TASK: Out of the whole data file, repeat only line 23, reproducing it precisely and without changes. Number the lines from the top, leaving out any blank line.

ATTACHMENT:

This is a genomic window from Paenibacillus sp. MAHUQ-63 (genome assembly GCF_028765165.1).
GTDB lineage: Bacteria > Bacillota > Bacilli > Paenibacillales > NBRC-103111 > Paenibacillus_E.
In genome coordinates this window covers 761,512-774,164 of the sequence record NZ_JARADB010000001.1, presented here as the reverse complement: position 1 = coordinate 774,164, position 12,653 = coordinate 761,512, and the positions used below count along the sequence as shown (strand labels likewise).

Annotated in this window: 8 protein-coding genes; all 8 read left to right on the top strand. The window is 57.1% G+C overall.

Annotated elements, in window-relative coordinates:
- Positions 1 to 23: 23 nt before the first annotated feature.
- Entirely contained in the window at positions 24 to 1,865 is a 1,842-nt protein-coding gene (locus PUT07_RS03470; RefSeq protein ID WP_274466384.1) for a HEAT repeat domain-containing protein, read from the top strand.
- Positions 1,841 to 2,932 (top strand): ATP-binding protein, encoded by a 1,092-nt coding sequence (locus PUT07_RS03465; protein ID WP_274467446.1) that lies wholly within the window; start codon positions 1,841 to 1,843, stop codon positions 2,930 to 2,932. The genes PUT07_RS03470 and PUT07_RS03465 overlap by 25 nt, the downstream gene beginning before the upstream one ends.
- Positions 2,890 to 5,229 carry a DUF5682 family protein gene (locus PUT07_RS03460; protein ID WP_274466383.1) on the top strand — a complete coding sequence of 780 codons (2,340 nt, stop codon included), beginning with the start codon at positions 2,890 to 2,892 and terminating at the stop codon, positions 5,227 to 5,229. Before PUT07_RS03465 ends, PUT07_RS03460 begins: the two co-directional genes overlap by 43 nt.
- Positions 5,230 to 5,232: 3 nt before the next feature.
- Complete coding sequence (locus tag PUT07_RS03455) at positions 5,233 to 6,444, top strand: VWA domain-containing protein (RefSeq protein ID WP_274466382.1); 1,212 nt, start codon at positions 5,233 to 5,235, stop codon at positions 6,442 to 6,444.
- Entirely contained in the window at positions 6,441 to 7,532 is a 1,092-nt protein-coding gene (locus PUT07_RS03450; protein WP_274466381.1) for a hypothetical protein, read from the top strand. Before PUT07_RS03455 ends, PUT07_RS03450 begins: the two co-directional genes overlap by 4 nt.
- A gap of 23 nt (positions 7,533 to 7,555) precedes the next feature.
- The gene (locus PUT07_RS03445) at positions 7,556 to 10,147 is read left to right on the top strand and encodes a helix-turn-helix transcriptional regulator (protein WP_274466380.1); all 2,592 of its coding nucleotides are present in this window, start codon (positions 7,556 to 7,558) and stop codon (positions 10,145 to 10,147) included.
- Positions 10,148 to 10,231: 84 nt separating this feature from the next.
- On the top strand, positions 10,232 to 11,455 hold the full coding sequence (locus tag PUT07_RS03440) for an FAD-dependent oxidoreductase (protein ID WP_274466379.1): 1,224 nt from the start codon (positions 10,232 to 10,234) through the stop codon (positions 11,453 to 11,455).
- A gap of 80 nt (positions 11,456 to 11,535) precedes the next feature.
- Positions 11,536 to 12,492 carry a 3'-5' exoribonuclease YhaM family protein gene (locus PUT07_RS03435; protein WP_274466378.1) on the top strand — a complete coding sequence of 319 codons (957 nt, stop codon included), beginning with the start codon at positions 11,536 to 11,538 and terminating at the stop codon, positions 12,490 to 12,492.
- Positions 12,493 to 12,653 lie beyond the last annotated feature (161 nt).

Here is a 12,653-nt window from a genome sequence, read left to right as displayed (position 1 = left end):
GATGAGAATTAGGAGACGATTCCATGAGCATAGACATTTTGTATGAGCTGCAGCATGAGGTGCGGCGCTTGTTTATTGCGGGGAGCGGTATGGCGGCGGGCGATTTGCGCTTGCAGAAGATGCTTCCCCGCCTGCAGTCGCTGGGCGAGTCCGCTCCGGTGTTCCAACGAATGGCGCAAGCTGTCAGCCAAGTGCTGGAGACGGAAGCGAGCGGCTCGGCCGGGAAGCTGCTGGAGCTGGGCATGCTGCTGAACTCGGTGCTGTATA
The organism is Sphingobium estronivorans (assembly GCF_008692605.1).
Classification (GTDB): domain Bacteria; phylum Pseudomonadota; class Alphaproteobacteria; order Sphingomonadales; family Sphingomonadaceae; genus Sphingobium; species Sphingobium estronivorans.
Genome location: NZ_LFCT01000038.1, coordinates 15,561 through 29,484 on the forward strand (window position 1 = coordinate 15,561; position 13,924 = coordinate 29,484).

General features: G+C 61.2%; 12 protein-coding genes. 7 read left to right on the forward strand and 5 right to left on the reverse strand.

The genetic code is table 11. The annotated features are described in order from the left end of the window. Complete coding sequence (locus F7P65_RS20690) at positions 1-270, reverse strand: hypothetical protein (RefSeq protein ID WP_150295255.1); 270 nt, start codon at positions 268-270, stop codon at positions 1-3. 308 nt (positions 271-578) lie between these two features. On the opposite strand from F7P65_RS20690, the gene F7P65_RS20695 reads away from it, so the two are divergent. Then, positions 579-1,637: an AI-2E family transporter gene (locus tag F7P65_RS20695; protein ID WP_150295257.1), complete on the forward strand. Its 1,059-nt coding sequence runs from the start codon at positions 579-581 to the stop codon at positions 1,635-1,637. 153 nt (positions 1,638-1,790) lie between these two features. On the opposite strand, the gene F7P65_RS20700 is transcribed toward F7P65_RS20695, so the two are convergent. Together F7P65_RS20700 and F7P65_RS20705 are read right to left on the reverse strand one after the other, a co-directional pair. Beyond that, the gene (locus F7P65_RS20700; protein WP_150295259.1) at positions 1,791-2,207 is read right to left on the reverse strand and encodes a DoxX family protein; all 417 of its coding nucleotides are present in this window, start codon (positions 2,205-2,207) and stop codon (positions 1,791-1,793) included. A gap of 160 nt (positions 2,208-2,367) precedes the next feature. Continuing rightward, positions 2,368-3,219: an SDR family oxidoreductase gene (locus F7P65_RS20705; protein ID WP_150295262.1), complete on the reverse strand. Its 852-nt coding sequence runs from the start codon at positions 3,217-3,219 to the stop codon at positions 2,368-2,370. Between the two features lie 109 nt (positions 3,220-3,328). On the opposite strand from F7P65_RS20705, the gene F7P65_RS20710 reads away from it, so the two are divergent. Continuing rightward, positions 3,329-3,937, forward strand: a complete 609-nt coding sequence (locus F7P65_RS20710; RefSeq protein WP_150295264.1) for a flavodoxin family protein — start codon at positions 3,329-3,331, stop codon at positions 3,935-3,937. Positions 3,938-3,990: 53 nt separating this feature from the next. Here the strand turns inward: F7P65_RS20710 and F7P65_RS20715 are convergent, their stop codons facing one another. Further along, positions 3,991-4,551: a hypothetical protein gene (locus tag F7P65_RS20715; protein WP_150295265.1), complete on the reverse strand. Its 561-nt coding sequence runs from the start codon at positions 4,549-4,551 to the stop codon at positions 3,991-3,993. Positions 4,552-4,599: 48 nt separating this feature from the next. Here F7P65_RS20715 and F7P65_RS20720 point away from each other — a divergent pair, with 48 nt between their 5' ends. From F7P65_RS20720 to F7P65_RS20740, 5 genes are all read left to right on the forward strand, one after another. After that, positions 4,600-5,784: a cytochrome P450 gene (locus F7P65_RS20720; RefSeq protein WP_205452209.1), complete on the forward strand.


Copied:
Classification (GTDB): domain Bacteria; phylum Pseudomonadota; class Alphaproteobacteria; order Sphingomonadales; family Sphingomonadaceae; genus Sphingobium; species Sphingobium estronivorans.